Not about anesthesia but I wanted to share this with our readers.
Breast cancer incidence is rising among U.S. women under 50, according to new research published in JAMA Network Open .
This includes elevated diagnosis rates for non-Hispanic Black women in their 20s and 30s, before the disease is even on their radar. Experts believe the data underscore the importance of better understanding risk factors for younger patient populations, along with targeted prevention strategies for at-risk groups.
“For most women, regular breast cancer screening does not begin until at least age 40, so younger women diagnosed with breast cancer tend to have later-stage tumors, when the disease is more advanced and more difficult to treat,” senior author Adetunji T. Toriola, MD, PhD, a professor of surgery at the Washington University School of Medicine in St. Louis, said in an announcement. “This research offers a way to begin identifying the factors driving these increasing rates, with the goal of finding ways to slow or reverse them.”
Toriola et al. noted that the uptick was almost entirely due to an increase in tumors that are estrogen-receptor positive, where proteins on the surface bind to estrogen and fuel growth. Meanwhile, the incidence of tumors without the estrogen receptor dropped during the 20-year period. Black women also saw higher incidence rates, with a 53% increased risk of breast cancer in their 20s compared to white women of the same age. Same for in their 30s, though the greater risk fell to 15% and then dropped to below the rate of white women in their 40s.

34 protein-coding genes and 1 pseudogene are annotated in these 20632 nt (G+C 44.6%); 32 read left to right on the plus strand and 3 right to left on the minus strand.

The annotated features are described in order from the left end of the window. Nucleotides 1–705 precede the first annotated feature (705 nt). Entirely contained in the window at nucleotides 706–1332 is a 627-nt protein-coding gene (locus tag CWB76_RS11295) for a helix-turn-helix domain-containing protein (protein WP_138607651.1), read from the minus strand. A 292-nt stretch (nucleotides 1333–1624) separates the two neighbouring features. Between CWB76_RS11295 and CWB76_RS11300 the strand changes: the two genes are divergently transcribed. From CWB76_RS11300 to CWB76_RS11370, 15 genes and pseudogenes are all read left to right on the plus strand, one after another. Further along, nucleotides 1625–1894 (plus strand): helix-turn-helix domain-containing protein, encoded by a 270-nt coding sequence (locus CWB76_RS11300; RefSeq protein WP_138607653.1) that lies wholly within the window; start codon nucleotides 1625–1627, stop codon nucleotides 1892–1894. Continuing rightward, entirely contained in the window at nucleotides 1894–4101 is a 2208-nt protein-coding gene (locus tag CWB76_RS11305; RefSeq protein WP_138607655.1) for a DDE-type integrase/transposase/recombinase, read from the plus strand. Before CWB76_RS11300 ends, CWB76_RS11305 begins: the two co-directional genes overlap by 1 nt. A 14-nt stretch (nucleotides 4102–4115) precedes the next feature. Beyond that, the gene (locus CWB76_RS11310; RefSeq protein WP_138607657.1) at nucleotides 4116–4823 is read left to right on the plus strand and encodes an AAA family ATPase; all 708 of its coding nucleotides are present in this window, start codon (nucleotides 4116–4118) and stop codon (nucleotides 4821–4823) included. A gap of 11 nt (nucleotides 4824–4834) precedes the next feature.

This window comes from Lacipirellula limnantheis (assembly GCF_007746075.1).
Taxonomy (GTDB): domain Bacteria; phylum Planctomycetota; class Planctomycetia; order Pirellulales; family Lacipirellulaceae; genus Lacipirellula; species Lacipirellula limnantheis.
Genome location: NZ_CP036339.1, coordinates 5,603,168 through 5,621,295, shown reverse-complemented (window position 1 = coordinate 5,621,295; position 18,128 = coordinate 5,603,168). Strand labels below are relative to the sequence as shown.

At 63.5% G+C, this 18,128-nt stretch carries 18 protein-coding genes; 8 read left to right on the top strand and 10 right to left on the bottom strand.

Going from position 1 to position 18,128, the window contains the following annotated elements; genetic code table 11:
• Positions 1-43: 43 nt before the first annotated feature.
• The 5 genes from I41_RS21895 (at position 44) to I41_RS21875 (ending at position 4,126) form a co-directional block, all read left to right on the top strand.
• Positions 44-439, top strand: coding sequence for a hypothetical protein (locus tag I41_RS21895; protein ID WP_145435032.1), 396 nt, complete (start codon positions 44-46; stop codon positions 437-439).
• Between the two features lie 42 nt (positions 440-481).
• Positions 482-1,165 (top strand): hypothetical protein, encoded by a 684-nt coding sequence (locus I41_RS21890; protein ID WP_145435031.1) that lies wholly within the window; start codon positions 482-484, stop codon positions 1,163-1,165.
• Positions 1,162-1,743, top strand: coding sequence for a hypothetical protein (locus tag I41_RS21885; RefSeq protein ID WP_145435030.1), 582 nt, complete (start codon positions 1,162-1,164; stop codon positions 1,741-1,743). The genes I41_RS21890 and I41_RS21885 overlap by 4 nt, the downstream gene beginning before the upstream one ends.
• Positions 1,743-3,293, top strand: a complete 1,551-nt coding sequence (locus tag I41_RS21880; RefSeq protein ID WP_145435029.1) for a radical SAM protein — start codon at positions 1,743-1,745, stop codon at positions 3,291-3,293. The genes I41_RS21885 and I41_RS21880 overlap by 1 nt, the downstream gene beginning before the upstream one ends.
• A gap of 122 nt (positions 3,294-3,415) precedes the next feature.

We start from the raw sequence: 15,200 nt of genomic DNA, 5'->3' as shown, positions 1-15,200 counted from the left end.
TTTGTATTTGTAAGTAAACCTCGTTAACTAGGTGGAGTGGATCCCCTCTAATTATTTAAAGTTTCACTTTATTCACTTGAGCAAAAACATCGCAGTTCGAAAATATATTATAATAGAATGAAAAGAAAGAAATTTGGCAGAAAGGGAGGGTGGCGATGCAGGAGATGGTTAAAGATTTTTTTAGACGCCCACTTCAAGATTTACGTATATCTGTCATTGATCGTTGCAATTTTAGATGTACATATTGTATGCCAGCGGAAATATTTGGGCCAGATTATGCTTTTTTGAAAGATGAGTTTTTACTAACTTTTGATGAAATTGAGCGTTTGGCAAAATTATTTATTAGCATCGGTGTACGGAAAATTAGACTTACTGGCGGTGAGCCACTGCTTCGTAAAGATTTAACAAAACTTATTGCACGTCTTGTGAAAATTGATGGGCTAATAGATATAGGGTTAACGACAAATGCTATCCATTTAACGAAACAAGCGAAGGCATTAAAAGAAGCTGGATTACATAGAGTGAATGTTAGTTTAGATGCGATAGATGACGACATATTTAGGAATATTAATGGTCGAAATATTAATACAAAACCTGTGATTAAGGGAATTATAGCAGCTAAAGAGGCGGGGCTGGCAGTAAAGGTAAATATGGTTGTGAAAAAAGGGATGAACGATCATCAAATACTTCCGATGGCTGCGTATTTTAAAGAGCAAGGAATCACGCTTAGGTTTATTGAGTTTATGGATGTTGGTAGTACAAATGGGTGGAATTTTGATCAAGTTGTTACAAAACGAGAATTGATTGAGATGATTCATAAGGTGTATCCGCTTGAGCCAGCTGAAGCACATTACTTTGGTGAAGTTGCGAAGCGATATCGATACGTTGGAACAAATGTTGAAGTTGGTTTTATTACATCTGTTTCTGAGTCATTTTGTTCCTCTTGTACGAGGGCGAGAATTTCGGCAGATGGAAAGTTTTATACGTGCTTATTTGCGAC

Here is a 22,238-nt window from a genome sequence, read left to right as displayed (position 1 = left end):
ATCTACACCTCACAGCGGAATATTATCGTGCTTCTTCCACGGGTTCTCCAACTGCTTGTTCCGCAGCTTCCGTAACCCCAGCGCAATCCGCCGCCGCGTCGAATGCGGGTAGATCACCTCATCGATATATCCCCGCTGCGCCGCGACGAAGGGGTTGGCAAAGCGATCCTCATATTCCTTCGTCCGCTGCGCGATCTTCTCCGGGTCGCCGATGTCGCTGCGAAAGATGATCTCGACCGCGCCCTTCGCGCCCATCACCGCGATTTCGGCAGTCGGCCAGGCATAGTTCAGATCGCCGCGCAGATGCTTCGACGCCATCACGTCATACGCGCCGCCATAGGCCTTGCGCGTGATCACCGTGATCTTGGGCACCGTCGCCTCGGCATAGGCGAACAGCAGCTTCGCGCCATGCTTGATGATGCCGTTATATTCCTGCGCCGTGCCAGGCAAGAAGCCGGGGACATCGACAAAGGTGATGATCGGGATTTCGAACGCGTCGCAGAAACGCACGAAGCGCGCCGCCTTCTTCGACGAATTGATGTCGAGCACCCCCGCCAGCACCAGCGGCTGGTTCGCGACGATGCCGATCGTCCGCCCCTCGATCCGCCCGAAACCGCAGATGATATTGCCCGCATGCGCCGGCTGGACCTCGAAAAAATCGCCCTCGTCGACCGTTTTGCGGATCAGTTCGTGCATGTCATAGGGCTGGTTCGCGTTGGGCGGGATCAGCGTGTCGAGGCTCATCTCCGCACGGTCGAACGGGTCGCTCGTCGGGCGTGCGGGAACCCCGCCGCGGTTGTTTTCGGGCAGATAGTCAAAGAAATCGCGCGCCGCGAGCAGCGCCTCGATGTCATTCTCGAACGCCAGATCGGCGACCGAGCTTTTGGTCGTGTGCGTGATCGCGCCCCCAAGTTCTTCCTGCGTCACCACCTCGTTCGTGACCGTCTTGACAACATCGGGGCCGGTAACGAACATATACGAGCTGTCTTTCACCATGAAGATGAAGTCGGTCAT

“We are hopeful this study will offer clues to prevention strategies that will be effective in younger women, especially younger Black women, who are at particularly high risk of developing breast cancer before age 40,” Toriola said in the announcement.